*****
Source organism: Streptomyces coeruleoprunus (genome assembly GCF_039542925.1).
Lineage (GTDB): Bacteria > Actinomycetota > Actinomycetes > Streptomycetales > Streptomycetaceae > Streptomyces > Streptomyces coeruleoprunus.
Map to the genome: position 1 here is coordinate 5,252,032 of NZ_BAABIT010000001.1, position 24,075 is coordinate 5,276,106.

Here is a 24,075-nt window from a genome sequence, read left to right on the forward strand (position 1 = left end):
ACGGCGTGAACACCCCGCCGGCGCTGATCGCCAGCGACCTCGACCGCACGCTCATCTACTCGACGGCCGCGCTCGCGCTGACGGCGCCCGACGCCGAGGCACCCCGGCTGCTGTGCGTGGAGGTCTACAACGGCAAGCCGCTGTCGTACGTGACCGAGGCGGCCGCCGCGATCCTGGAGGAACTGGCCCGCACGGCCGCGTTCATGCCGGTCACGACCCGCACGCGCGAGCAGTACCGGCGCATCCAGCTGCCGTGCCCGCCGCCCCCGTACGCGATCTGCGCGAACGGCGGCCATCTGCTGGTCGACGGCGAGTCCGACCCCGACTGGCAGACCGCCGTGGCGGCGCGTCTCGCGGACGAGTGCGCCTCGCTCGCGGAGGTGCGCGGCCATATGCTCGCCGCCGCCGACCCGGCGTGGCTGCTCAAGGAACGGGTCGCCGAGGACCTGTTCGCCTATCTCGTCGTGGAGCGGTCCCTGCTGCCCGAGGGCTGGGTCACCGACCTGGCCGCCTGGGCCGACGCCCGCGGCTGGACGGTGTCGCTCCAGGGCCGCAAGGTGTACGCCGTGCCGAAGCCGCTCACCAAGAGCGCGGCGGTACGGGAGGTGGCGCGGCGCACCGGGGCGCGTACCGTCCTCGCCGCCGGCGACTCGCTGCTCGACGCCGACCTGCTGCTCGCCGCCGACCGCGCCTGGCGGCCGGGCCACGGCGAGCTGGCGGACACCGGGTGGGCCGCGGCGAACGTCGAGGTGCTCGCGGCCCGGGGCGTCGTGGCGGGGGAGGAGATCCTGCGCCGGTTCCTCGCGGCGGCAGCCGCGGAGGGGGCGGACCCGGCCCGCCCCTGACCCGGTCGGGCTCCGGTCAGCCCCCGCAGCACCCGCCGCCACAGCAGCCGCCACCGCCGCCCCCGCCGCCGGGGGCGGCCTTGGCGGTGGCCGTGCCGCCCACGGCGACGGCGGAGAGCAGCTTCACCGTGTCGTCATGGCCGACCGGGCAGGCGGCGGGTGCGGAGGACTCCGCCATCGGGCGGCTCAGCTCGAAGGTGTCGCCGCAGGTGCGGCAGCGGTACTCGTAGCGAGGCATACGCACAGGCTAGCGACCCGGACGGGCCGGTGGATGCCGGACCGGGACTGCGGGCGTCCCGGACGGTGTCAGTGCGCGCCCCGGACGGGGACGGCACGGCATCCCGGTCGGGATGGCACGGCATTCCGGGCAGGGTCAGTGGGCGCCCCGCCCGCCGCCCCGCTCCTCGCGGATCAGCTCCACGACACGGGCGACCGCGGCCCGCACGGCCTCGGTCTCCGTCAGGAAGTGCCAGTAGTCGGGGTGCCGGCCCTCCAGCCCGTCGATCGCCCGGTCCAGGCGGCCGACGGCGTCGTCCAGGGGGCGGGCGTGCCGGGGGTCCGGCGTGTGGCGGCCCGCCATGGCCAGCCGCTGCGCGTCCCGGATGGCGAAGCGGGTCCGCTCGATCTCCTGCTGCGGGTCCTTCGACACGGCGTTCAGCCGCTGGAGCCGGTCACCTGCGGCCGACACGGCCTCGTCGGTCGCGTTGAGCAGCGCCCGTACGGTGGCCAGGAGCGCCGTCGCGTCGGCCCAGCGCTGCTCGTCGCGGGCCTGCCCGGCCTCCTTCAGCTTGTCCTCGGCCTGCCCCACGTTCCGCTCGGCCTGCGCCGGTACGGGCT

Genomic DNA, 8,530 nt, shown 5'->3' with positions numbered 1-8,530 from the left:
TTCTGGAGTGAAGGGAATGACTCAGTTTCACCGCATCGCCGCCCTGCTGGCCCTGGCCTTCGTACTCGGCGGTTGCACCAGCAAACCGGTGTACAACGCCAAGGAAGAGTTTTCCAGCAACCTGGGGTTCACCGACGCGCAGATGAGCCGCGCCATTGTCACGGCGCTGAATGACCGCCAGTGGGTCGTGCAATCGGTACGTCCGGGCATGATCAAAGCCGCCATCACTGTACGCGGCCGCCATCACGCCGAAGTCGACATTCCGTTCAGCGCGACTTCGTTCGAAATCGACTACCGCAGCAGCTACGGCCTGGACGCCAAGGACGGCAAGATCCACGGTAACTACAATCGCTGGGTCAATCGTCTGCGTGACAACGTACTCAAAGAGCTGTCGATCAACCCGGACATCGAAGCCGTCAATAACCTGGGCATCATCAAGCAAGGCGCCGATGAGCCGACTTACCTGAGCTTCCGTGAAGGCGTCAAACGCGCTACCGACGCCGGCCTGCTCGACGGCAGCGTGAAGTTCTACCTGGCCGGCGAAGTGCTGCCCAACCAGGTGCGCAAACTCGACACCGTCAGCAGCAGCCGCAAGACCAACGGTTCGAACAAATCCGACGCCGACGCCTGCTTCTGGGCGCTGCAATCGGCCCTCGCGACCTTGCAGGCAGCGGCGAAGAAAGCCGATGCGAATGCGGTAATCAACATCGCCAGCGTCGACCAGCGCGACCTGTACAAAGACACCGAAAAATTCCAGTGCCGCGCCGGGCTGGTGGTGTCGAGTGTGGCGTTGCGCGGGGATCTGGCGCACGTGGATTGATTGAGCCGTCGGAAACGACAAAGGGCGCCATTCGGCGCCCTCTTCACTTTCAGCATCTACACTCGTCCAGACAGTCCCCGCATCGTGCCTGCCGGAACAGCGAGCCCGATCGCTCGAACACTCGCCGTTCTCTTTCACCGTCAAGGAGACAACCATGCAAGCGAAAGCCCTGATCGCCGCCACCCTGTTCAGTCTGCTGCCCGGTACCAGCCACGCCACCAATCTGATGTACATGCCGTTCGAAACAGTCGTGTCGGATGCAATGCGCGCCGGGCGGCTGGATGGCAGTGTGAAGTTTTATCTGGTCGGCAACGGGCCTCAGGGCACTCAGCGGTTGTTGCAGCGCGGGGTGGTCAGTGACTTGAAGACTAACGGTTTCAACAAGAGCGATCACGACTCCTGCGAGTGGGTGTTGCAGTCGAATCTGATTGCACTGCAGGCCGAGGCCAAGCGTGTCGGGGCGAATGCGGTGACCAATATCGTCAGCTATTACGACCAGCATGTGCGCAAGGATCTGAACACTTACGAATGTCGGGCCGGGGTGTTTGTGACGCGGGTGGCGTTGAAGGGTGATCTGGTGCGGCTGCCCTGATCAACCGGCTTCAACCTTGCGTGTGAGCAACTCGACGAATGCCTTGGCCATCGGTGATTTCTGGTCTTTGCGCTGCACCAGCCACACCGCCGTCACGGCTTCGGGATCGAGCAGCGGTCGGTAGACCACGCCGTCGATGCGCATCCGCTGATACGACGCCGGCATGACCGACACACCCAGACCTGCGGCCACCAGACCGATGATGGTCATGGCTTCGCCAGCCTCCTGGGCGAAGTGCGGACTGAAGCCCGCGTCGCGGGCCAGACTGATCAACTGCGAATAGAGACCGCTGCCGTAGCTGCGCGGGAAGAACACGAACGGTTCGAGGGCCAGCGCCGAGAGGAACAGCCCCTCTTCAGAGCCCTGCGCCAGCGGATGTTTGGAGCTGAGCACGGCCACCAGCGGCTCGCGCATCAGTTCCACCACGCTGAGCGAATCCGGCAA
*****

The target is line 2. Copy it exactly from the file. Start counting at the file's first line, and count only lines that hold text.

Lineage (GTDB): Bacteria > Actinomycetota > Actinomycetes > Streptomycetales > Streptomycetaceae > Streptomyces > Streptomyces coeruleoprunus.